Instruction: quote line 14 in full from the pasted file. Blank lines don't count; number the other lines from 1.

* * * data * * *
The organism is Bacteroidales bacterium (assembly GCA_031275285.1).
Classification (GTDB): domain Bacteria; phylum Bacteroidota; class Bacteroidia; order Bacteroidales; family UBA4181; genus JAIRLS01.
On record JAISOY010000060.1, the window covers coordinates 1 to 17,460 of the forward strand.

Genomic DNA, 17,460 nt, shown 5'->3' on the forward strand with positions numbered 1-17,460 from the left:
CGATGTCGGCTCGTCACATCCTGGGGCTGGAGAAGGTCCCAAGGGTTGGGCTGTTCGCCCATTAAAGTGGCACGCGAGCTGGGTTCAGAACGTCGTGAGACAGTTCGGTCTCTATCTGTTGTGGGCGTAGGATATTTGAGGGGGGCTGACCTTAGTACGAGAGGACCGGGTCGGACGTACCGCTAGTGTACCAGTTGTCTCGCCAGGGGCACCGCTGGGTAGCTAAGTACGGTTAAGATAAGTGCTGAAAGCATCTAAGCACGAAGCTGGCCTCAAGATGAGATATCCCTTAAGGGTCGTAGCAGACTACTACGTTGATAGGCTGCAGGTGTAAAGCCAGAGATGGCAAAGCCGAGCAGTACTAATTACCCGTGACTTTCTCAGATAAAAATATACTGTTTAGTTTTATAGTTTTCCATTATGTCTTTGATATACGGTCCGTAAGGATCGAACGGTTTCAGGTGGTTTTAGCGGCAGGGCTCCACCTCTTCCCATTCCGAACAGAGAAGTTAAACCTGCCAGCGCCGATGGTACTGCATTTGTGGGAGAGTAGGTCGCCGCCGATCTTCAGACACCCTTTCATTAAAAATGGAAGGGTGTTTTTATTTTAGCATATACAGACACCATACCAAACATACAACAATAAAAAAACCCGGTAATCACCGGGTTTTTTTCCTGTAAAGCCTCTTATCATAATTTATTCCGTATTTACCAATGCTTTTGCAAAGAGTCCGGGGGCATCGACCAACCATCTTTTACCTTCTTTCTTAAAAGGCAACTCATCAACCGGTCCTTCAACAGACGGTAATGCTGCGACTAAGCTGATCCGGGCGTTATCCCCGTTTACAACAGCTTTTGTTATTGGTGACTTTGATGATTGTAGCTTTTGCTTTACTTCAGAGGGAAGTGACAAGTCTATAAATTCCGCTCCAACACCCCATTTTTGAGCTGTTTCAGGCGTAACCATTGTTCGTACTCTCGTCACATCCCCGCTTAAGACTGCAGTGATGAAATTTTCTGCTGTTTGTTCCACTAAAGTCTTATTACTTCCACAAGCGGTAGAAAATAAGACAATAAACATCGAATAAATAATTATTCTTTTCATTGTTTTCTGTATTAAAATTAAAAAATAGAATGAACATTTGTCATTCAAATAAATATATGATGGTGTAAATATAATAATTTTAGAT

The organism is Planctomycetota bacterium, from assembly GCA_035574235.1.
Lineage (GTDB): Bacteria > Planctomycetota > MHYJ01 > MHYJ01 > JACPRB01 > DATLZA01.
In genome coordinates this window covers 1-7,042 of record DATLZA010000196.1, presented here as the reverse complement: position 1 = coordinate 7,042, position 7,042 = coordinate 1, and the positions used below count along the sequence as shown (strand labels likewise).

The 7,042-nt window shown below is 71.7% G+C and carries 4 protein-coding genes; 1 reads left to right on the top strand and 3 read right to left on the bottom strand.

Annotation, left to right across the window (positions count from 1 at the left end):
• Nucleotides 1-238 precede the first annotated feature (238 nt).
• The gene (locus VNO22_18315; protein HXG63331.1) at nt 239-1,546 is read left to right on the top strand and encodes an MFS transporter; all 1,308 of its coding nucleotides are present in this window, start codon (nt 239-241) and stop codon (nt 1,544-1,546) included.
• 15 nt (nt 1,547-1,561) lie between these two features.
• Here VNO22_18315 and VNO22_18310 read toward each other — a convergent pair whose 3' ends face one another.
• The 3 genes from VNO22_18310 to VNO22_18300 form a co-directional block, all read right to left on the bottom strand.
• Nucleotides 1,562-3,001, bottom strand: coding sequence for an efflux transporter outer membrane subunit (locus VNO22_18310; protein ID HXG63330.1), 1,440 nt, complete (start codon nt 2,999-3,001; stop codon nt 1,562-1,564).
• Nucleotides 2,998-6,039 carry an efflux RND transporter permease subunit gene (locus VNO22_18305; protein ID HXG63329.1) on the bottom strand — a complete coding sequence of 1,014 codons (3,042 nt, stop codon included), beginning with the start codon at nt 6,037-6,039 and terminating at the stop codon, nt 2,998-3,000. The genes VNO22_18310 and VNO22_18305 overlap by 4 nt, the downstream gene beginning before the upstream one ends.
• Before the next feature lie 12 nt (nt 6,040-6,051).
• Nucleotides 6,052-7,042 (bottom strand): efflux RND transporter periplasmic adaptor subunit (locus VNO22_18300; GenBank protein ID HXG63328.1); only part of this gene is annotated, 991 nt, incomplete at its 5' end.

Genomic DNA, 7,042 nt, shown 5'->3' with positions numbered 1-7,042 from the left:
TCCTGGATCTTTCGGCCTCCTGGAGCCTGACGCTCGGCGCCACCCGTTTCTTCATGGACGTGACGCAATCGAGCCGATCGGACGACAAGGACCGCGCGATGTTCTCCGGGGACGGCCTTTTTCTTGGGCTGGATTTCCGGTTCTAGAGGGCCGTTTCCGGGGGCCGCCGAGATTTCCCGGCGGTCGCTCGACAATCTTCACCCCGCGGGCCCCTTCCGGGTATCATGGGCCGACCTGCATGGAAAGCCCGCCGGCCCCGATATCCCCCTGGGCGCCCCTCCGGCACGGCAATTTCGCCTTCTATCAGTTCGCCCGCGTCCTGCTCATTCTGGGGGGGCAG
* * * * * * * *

• Here VNO22_18315 and VNO22_18310 read toward each other — a convergent pair whose 3' ends face one another.